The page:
Infectious Disease Society of America (IDSA) currently recommends that a positive stool culture followed by identification of a toxigenic isolate, as performed by an experienced laboratory, provides the standard against which other clinical test results should be compared (SHEA IDSA).[14] In the present study, 8.67% of stool samples were positive for C. difficile toxin A + B. All the cultured isolates were toxigenic. The ELISA positivity rates range from 10% to 17% in various Indian studies[2728] and up to 30%[29] in Western literatures. ELISA has a good specificity; however, 100–1000 pg of both toxin A and toxin B must be present for the test to be positive.[27] The kit used in the present study has the capacity to detect approximately 2 ng/ml of toxin A and 3 ng/ml of toxin B. Hence, a false-negative rate of 10%–20% may occur.[25] A false-negative result can also be caused by proteolytic decomposition of the toxins due to inappropriate storage of the sample.[14] In the present study, as the ELISAs were run in batches, the stool specimens were stored at −20°C immediately after culturing, and hence the possibility of toxin decomposition is negligible. Toxin assay has the advantage of lower turnaround time and ease of performance; however, the high cost per single test may necessitate batching of samples due to usage of other kit components such as sample diluent, wash buffer, and controls. The cost per test for toxin assay in the present study was approximately Rs 200/. This does not include the cost of equipment and workforce but only that of the consumables. As per the kit literature, the assay has a limitation of not giving accurate results on a concentrated sample. In the present study, samples were not concentrated. Furthermore, multiple samples over time are indicated to improve yield, but this could not be achieved due to difficulty in follow-up and cost constraints.

Prevalence of CDAD is around 2%–4% in patients without diarrhea and 7%–30% in patients with diarrhea in different hospital-based studies.[17182127] In the present study, the prevalence of C. difficile was 8.67% in hospitalized diarrhea patients and 0% in nondiarrhea controls. All the cases and the controls were on antibiotics. Gupta and Yadav[30] have reported C. difficile isolation rate of 25.3% in hospitalized patients with diarrhea and 4.3% in controls admitted for other ailments. Niyogi et al.[10] have reported 4% in hospitalized patients with diarrhea and 2.7% in nondiarrhea controls. Bhattacharya et al.[27] isolated C. difficile as a sole pathogen from 7.3% of 233 patients with acute diarrhea. Vaishnavi et al.[28] reported 30% positivity for C. difficile toxin in hospitalized patients of all age groups receiving single to multiple antibiotics for various diseases, but only in 7% of patients not receiving antibiotics. Some recent studies estimated a prevalence rate of 10%,[20] 14%,[18] and 17%.[13] The isolation of C. difficile in nondiarrhea controls in other studies may be related to colonization. Colonization by C. difficile in asymptomatic adults depends on the presence of long-standing disease, contact with suspected patient of CDAD, and length of hospital stay which increases the chances of contact with spores.[1] Low carriage rates in asymptomatic adults in the present study may be due to very low number of CDAD patients, thereby minimizing exposure risk, inclusion of nondiarrheal controls, and incorporation of all age groups rather than only pediatric population which shows high carriage rate.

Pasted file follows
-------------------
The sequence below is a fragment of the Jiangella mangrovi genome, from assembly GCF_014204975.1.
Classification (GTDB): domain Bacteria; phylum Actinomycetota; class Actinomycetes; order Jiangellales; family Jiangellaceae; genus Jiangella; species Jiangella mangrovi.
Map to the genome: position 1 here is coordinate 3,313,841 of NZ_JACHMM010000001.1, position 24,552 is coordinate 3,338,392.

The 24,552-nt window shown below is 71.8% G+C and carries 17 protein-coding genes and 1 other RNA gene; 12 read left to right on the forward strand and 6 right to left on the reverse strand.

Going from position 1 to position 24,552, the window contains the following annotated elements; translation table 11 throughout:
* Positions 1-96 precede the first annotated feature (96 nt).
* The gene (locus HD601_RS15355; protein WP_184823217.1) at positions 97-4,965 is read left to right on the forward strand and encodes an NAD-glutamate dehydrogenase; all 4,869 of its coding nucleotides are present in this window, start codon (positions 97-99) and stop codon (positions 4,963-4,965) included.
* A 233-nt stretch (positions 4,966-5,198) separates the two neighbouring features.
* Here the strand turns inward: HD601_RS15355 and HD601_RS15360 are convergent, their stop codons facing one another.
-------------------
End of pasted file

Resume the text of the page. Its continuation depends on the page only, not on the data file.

Among patients positive for C. difficile, fever, abdominal pain, and diarrhea have been reported to be more common.[31] In the present study, abdominal pain and abdominal distension were significant predictors of the disease (P = 0.03), whereas severe diarrhea and fever were not. Thompson et al.[29] had reported fever, abdominal pain, and distension as the predominant symptoms. Similar results have been documented in other studies.[1718] Liquid stool (P = 0.005) and Gram-positive bacilli with oval subterminal spores (P < 0.001) were also considered as significant predictors of disease.

CDAD has been reported to be more common in women and older patients.[12] Studies from India have reported varying male-female ratios. In the present study, among 13 positive cases, nine were males (60.9%) and four were females. A maximum number of positive cases were found in the age group of 30–45 years followed by those more than 45 years of age. Similar male preponderance and higher age association have been reported in other studies from India.[122120] The increased risk of acquiring C. difficile infection in the elderly may be due to age-related changes in fecal flora, immune senescence, impaired ability of neutrophils to phagocytose and kill C. difficile and decrease in the capacity of serum to neutralize toxins with increasing age, or the presence of other underlying diseases.

The present study had certain limitations. Due to cost constraints, the sample size of the controls was restricted to 50. Due to the absence of facilities for tissue culture, cytotoxin assay for C. difficile which is considered the gold standard could not be carried out.

Since other reports highlight the increasing prevalence of C. difficile as the causative agent of AAD, it is important to lay some protocol for correct isolation of the organism in cases of AAD. To increase the yield of laboratory detection, one potential strategy recommended by IDSA is a two-step method that uses EIA detection of GDH as initial screening test followed by the cell cytotoxicity assay or toxigenic culture as the confirmatory test for GDH-positive stool specimens only. As reported in literature, antibiotic-associated C. difficile diarrhea is posing a new challenge to health-care settings with its changing epidemiology and emerging hypervirulent strain NAP1. Unfortunately, it is still a neglected diagnosis due to tedious anaerobic methods, costly serological techniques, and nonavailability of tissue culture laboratory.